ICALA celebrates Mardi Gras with campus festivities


Melissa Ruhlman/The News

Ryan Steele
Contributing writer

Ash Wednesday was this week and that can only mean one thing. Mardi Gras has come and gone once again.

To most, Mardi Gras is a giant party, however, the celebration does have a symbolic meaning in the French and Catholic communities.

Mardi Gras is the last day of feasting before Lent, which is celebrated by giving something up that is dear until the arrival of Easter. Mardi Gras marks the end of the Carnival Season, and is officially held every year on the Tuesday before Ash Wednesday.

Being a French and Catholic holiday, it’s no surprise that the most well-known celebrations occur in cities of French descent such as St. Louis, Mo., and the famous New Orleans French Quarter.

Even though New Orleans may have been the desired spot for Mardi Gras, the International Cultures and Languages Association, or ICALA, brought its own touch of celebrations from around the world to the Curris Center on Tuesday, showcasing celebrations from everywhere including rural Mississippi to the Fasching festivals of Germany.

Therese St. Paul, associate professor of Humanities and Fine Arts, presented a video and lecture on the traditions of Mardi Gras all around the world.

The video featured stories from families who live in Mississippi and Louisiana towns where Mardi Gras is less a festival and more of a proving ground.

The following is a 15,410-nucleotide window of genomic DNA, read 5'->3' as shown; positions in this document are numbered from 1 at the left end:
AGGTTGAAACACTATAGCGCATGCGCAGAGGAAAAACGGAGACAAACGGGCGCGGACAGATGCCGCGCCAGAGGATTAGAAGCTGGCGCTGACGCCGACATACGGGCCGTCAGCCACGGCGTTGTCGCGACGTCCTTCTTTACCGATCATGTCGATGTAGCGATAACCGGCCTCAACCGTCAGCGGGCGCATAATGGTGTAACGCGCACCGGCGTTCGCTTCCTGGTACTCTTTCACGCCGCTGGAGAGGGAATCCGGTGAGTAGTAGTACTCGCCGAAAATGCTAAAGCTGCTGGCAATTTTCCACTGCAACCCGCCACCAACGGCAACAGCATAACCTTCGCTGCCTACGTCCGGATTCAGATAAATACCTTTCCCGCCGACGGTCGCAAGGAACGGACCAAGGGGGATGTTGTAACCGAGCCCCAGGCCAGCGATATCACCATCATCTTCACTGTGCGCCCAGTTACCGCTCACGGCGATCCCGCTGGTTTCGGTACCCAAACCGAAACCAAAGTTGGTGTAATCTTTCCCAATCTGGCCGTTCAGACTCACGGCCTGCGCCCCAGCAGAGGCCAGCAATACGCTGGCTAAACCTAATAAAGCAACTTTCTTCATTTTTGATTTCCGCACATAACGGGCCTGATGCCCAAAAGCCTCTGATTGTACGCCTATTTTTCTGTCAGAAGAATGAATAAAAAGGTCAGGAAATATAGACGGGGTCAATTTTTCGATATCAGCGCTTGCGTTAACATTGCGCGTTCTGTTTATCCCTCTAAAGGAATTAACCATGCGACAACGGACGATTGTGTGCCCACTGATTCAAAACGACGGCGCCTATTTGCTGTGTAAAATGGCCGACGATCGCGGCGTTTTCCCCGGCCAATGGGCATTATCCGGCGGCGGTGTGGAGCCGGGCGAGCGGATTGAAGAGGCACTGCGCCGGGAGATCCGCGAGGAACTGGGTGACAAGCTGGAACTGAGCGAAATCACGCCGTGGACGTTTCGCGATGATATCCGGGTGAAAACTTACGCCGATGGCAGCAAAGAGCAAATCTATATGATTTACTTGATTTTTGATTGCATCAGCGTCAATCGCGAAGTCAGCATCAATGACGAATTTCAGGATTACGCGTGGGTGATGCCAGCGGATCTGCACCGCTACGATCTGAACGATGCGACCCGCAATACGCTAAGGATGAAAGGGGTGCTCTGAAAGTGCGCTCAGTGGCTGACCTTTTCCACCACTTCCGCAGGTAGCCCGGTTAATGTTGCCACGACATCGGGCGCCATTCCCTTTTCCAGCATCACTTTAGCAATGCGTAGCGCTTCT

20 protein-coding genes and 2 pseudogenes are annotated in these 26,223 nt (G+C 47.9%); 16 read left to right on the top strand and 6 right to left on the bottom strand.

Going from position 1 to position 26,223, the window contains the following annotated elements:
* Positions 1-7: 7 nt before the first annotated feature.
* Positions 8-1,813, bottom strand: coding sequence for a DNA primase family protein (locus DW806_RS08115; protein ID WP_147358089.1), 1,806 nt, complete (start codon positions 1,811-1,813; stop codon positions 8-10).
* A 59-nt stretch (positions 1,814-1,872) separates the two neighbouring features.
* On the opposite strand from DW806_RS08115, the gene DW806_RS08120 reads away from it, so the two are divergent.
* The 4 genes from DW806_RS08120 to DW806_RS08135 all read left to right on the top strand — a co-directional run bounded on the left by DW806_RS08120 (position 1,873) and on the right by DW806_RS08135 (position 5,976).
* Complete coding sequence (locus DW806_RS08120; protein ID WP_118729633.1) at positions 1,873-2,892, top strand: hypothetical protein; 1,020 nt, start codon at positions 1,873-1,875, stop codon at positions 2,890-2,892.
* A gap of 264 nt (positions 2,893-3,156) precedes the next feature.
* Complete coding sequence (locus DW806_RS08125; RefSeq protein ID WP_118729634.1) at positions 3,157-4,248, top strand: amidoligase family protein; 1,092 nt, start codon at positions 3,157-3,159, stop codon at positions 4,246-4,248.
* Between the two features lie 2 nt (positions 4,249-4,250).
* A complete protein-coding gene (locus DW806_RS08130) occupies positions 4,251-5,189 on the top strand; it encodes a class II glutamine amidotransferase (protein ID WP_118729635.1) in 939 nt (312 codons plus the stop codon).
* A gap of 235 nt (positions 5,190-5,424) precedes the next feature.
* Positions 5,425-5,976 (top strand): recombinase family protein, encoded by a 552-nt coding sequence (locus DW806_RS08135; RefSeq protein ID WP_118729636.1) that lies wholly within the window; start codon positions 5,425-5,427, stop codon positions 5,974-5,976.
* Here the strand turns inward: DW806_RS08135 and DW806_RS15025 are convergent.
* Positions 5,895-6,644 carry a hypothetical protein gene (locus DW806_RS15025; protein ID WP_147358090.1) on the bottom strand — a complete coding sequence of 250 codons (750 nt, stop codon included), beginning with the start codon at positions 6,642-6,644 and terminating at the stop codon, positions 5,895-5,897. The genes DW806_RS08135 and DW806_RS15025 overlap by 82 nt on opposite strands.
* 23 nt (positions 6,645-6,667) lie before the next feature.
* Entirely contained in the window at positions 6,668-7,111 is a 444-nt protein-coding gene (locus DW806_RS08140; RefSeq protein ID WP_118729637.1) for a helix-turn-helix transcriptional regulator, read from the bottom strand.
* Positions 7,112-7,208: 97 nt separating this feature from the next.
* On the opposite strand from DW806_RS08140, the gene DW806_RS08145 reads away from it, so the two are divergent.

Males compete with each other to catch the chicken for the gumbo and whoever catches the chicken becomes the man of the day.

Also showcased in the film was the awe inspiring Fasching Festival which takes place in the major cities of Germany.

“It was pretty interesting seeing what all the countries around the world do for Mardi Gras compared to the U.S.,” Spenser Price, freshman from Cape Girardeau, Mo., said.

In Europe it’s a whole different level of celebration.

“I found it pretty funny that while people

in rural Mississippi are catching chickens to

find the man of the festival, people in Italy

are putting on a festival like no one has seen before,” Connor Ezell, freshman from Paducah, Ky., said. “I guess traditions are traditions though.”

After the presentation concluded, students were offered food and beverages, including a Mardi Gras favorite, king cake.

Winslow joined in on the celebration Tuesday night by serving a variety of Cajun food. Everything from craw fish to alligator tails were on the menu.

Students who came to the celebration Tuesday left with a better sense of how Mardi Gras is celebrated.